Seizures can occur in more severe cases of withdrawal. Consequently, patients on alprazolam for extended periods of time should slowly taper the medication under a doctor's supervision rather than abruptly stopping the medication.
What is the dosage of Lyrica vs. Xanax
- Lyrica may be taken with or without food.
- Treating diabetic peripheral neuropathy: The initial dose for neuropathic pain associated with diabetic peripheral neuropathy is 50 mg three times a day (150 mg/day). The dose may be increased to a maximum dose of 100 mg 3 times daily (300 mg/day) after one week.
- Treating postherpetic neuralgia: The recommended dose for postherpetic neuralgia is 75-150 mg twice daily or 50-100 mg three times daily. Dosing should begin at 75 mg two times a day or 50 mg three times a day (150 mg/day). The dose may be increased to 100 mg 3 times daily (300 mg/day) after one week. If pain relief is inadequate after 2-4 weeks of treatment at 300 mg/day, the dose may be increased to 300 mg twice daily or 200 mg three times daily. Doses greater than 300 mg cause more side effects.
- Treating neuropathic pain associated with spinal cord injury: The dose for treating neuropathic pain associated with spinal cord injury is 150 to 600 mg daily. Begin dosing at 75 mg two times a day an increase to 150 mg two times daily after one week if response is inadequate. May increase to 300 mg twice daily if response is inadequate after 2 to 3 weeks.
- Treating seizures: The recommended dose for treating seizures is 150-600 mg/day divided into 2 or 3 doses, starting at 150 mg daily and increasing based on response and tolerability. The maximum dose is 600 mg/day.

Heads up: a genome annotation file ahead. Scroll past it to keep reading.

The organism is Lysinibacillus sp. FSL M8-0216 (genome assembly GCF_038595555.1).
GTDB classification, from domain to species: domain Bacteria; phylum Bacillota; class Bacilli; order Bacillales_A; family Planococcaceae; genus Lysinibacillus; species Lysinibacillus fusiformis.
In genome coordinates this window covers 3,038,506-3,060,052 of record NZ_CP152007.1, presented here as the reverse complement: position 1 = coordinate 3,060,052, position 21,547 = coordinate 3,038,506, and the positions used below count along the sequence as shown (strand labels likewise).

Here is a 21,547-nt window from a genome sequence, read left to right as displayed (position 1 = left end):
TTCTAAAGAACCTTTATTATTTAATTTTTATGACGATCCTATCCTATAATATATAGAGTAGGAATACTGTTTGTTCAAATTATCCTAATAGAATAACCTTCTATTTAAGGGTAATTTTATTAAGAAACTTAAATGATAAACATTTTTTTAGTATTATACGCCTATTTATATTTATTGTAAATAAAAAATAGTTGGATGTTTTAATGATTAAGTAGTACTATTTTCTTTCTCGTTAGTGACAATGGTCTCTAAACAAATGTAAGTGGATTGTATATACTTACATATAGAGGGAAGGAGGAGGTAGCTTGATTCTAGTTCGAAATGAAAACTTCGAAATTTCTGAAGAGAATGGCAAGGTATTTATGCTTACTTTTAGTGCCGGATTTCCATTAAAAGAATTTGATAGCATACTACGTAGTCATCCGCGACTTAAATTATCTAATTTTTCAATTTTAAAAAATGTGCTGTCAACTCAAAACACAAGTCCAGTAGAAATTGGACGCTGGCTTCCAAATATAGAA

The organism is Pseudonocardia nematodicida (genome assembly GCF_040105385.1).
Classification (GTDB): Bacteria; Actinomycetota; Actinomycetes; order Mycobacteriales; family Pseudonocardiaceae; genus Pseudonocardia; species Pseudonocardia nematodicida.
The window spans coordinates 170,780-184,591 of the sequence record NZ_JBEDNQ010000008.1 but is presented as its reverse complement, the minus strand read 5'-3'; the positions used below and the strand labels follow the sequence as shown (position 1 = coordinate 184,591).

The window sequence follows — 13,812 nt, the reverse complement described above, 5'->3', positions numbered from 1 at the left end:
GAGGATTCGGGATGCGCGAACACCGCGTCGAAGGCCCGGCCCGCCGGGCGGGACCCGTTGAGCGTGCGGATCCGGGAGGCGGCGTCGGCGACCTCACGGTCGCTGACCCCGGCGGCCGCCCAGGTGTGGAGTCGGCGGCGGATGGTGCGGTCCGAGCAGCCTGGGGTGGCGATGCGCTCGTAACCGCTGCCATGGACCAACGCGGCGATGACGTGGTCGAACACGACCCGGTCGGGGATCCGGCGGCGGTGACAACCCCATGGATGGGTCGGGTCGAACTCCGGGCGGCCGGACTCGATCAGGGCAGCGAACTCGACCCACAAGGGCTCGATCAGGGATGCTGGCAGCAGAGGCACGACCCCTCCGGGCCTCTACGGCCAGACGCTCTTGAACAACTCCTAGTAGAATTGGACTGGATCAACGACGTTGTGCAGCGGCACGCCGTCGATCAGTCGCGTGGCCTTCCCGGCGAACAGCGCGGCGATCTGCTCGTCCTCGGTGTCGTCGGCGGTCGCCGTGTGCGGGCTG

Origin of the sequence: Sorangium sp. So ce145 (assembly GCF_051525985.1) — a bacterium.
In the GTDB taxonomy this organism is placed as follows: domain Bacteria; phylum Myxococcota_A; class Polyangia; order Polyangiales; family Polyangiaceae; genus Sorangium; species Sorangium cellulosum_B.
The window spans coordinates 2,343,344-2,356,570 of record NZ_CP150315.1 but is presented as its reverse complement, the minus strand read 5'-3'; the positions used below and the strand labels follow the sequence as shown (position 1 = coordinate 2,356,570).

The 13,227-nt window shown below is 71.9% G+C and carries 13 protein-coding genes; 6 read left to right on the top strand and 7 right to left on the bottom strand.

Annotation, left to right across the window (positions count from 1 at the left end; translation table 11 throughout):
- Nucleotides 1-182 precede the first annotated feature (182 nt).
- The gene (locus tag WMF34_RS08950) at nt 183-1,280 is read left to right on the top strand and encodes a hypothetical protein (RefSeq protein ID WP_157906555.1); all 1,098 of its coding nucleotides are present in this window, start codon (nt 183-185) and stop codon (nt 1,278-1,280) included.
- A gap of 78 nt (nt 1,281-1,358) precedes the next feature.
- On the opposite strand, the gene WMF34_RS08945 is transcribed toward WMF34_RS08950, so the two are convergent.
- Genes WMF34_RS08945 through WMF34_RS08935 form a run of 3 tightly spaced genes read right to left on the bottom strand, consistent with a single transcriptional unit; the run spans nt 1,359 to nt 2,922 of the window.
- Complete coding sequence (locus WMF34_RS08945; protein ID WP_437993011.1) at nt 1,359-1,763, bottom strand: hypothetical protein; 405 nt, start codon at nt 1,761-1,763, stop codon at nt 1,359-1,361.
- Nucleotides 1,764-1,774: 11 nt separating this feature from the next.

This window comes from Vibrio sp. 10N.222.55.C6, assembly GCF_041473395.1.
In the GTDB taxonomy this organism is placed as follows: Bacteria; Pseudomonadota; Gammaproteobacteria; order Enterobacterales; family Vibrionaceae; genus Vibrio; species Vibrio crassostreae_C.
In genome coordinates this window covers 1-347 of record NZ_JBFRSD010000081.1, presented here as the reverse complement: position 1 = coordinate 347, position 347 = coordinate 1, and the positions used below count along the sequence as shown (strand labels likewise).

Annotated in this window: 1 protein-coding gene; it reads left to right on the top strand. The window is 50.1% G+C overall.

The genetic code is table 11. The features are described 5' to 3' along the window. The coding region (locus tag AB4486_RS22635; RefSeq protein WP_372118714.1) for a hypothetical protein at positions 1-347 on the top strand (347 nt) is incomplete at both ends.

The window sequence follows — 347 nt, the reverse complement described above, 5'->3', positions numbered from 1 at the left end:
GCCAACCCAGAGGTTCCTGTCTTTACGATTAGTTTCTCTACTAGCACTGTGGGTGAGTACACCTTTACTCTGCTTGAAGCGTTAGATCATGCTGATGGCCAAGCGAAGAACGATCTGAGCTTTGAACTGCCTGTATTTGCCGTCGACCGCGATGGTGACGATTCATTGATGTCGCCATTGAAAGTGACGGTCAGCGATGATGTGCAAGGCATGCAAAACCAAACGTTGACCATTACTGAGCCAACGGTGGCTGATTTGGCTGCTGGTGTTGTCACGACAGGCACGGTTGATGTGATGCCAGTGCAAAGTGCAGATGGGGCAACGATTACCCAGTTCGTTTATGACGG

- Treating fibromyalgia: Fibromyalgia is treated with 300-450 mg/day in 2 or 3 divided doses.
- The starting dose for treating anxiety is 0.25-0.5 mg 3 to 4 times daily using immediate release tablets. The dose may be increased every 3-4 days to a maximum dose of 4 mg daily.
- The starting dose for treating panic attacks is 0.5 mg 3 times daily. Doses can be increased every 3-4 days but by no more than 1 mg daily.
- The effective dose for preventing panic attacks may be as high as 10 mg daily for some patients. The starting dose when using extended release tablets to treat panic disorder is 0.5 mg once daily and the average dose is 3-6 mg once daily.
- Alprazolam may be taken with or without food.
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What drugs interact with Lyrica and Xanax?
- Alcohol and drugs that cause sedation may increase the sedative effects of pregabalin.
- Pioglitazone (Actos) and rosiglitazone (Avandia) cause weight gain, fluid retention, and possibly heart failure. Therefore, combining pregabalin with these drugs may increase the occurrence of weight gain and fluid retention.
- Ketoconazole (Nizoral), itraconazole (Sporanox), nefazodone (Serzone), cimetidine (Tagamet), and fluvoxamine (Luvox) increase concentrations in the blood of alprazolam and therefore may increase the side effects of alprazolam.
- Alprazolam interacts with alcohol and medications (for example, barbiturates, and narcotics) that suppress activity in the brain by suppressing activity more and causing sedation.
- Carbamazepine and rifampin reduce the effect of alprazolam by increasing metabolism and elimination of alprazolam in the liver.
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Are Lyrica and Xanax safe to use while pregnant or breastfeeding?
- There are no adequate studies of Lyrica in pregnant women.
- It is not known whether Lyrica is excreted in breast milk.